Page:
Today's papers are dominated by calls for Sir Ian Blair to resign following the guilty verdict that the Metropolitan Police was given for mistakenly killing Charles De Menezes.
The Times leads with "Met chief urged to quit over shooting", The Daily Telegraph, "I won't resign over Menezes, says Met chief" and in The Guardian, "Guilty, but Blair refuses to go".
The Independent reports, "Calls mount for Met commissioner to quit" while the Daily Mail labels the Met commissioner, "A man without honour".
The Guardian points out that successful policing requires public confidence, observing that confidence has slipped and Sir Ian's response suggested that he would not recover it.
Similarly, The Times argues that Sir Ian is not the right man to lead the Metropolitan Police right now, while The Independent exclaims that the "buck stops" with Sir Ian, arguing that his position is untenable.
Another dominant story concerns education and the findings from Durham University that many primary school children had been subjected to too much testing. The Daily Telegraph writes, "Too much testing harms primary school pupils", while The Guardian says, "Test results for third of primary students wrong, says study".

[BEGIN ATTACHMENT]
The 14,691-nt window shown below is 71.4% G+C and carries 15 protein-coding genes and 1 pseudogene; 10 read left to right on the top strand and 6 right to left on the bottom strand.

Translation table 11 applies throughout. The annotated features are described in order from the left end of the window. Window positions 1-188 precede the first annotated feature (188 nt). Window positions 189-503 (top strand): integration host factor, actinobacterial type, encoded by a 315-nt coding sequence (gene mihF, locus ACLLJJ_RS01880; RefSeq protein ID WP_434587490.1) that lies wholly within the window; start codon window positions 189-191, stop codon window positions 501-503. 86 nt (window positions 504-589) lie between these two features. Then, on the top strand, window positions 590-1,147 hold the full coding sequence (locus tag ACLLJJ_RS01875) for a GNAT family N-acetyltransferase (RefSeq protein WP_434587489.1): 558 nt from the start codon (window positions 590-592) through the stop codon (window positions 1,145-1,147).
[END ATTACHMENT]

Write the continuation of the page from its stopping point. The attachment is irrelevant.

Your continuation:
There are two further education stories. The Times reports "Gifted and talented programme extended to one million pupils" and The Daily Telegraph, "Select pupils by lottery, secondary schools told".
In other news, the Daily Express insists that it is important to break the cycle of benefit dependency. The paper argues that radical welfare reform is vital as well as proper immigration controls.
Meanwhile, The Guardian comments on adoption, emphasising that 60,000 children in Britain are being looked after by the state and while not all children in care are available for adoption, there is a shortage of adoptive parents.
The Independent outlines its campaign against waste, emphasising that reducing waste makes sense for household bank balances as well as the planet.